Sunday, June 6, 2010

Day 6 - Grilled Celery?

One of the things I love best about summer is my ability to delegate the cooking to my grill-master husband!  And believe me, I have it down.  The grill is not just for meat.  I have figured out ways to have my husband grill virtually every component of the meal!  If we eat on paper plates, I don't even have to do the dishes!  All that is required is a little bit of prep.

Today we grilled chicken and vegetables.  Although I bought a few staple groceries yesterday, most of the money went toward ingredients I needed for two egg casseroles (which I had previously promised for a Sunday School breakfast.)  This meant that today we cleaned out the fridge.  Here is what I had left in the fresh vegetable drawer:  four miniature potatoes, one sweet potato, carrots and celery.  

I took the root vegetables, peeled and chopped them and put them in a Ziploc bag with olive oil, kosher salt and fresh thyme (from the pots on the deck).  From experience I have learned that this prep storage method keeps the potatoes from turning brown.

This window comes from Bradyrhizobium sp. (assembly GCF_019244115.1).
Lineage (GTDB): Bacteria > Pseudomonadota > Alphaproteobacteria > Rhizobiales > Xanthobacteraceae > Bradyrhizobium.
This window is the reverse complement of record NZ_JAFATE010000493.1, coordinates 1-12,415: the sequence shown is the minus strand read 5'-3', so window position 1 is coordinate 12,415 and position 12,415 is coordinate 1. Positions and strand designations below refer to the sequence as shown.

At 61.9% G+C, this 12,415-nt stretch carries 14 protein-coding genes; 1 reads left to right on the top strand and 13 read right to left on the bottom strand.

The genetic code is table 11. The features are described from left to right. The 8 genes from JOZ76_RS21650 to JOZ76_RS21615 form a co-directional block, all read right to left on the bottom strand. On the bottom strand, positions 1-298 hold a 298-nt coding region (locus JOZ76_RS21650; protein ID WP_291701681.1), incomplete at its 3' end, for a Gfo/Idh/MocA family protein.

Just before grilling, I transferred the vegetables onto two pieces of foil configured like a "+" sign and fold all four ends in to form a sealed package.  These vegetables cook on the grill right in their package.  With a tight seal, you can flip them over half-way through.  The vegetables need to cook about 30 minutes.

The only thing we were missing was - something green!  I remembered the celery and thought - why not?  Food Network Star Bobby Flay grills everything and he has nothing over my man!

When I brought out the oiled and salted celery stalks, my husband put up a bit of a fuss.  He mumbled something about being kicked out of the manly-cooking-with-fire-club, but eventually those stalks made it to the open flame. 

As usual, even the celery was cooked to perfection.

Just to make sure I wasn't crazy, I googled "Grilled Celery" and came up with this link for Grilled Celery with Blue Cheese.  The Blue Cheese (or any soft cheese like goat cheese or Boursin), would definitely bump these stalks to an "A" rating.

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